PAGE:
Dovidio, J. F., Eggly, S., Albrecht, T. L., Hagiwara, N., & Penner, L. A.
Racial biases in medicine and healthcare disparities
Healthcare disparities, which represent differential treatment by patient race and the experience of bias within the medical system in ways that cannot be accounted for by medical factors, systematically contribute to the relatively poor health of members of stigmatized groups internationally. We focus on bias in healthcare experienced by Blacks relative to Whites in the USA because, practically, these disparities are significant and socially consequential, and, empirically, these disparities are the most comprehensively documented and studied. Specifically, we describe the nature and extent of racial bias among healthcare providers; examine the effects of these biases on treatment, behavior toward Black patients, and the responses and perceptions of Black patients; and suggest ways of reducing the negative effects of racial bias in healthcare. Although physicians generally inhibit the direct effects of conscious (explicit) bias in the healthcare they provide, implicit bias, both independently and in combination with explicit attitudes, plays an influential role in the dynamics of physicians’ healthcare interactions with Black patients, producing lower quality care. We further identify several theory-based interventions to limit, and potentially eliminate, the negative consequences of provider biases within the medical context, recognizing the active roles that both providers and patients have in these exchanges.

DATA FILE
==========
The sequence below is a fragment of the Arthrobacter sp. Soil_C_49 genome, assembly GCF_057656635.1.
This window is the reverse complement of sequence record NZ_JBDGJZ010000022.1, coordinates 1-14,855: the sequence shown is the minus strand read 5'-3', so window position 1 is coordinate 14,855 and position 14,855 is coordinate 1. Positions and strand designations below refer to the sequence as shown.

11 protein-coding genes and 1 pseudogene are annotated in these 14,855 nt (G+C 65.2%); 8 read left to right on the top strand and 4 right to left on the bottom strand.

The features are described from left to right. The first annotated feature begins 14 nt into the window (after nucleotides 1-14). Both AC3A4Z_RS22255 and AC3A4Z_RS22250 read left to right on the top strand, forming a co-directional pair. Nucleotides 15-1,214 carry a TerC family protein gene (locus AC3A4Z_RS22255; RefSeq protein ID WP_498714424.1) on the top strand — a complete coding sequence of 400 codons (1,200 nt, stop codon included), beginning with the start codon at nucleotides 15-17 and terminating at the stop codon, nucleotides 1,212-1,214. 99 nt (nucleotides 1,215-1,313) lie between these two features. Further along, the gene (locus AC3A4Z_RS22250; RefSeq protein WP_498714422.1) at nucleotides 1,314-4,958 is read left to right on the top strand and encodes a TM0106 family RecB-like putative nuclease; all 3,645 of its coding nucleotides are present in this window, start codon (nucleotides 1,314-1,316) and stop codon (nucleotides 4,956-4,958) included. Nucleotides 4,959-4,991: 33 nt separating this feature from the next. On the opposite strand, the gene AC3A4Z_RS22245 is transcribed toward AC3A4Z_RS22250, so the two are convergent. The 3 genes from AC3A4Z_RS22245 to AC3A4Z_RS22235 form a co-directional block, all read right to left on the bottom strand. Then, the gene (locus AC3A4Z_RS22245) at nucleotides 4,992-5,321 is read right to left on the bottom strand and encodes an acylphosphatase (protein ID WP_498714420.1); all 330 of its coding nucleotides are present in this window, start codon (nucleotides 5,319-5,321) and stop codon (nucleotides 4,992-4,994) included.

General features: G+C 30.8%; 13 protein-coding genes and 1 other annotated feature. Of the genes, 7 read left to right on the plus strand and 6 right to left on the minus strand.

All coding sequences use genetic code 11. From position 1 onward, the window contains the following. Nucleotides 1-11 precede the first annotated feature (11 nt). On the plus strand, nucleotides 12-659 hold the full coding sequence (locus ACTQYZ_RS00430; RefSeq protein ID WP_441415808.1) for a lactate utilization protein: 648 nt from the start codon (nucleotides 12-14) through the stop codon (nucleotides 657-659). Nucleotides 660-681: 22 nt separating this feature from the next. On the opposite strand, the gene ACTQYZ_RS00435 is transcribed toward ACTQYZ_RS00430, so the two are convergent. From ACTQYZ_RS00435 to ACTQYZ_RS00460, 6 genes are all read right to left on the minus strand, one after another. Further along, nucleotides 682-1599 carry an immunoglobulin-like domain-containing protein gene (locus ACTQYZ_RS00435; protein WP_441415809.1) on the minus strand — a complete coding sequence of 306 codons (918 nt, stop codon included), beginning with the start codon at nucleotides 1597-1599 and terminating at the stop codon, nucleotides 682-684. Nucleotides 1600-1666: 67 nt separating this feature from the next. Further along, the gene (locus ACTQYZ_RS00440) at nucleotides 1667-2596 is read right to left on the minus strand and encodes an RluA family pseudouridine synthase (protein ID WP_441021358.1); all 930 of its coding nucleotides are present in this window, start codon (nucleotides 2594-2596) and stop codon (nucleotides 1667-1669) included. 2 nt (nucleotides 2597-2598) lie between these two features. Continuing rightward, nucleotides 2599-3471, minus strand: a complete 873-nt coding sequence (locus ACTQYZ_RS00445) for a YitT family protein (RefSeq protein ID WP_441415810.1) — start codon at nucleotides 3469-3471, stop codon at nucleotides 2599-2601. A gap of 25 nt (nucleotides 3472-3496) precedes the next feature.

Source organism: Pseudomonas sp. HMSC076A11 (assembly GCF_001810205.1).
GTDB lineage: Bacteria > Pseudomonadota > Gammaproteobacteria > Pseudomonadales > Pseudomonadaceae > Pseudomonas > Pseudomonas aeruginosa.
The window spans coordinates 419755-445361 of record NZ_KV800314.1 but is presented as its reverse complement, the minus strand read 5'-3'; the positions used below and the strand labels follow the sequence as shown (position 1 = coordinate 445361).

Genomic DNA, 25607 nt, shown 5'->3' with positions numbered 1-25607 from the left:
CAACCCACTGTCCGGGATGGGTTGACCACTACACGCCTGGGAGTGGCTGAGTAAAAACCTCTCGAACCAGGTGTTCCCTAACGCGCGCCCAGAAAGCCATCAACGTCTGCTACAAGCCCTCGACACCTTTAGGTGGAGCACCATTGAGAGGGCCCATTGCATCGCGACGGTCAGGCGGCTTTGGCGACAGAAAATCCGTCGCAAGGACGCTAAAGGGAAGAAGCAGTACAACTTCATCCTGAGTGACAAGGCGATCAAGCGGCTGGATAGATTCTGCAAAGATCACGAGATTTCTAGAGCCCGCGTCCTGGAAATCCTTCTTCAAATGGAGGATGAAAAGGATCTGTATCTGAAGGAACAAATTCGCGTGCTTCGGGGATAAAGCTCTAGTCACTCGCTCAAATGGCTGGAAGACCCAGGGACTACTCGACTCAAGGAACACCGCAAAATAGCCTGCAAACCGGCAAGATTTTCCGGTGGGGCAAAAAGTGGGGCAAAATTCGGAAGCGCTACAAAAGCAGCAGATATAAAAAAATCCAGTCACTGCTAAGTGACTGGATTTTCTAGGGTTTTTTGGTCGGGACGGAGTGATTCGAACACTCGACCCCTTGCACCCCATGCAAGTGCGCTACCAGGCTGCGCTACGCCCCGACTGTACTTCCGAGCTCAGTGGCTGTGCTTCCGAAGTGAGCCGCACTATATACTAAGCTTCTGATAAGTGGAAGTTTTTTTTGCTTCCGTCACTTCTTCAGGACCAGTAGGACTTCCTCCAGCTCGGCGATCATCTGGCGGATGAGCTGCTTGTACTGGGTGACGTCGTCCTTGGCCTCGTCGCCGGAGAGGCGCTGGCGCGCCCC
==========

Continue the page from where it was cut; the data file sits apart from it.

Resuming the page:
Testing, Psychometrics, Methodology in Applied Psychology, 2016, Vol. 23, No. 4, pp. 489-510, DOI: 10.4473/TPM23.4.5Back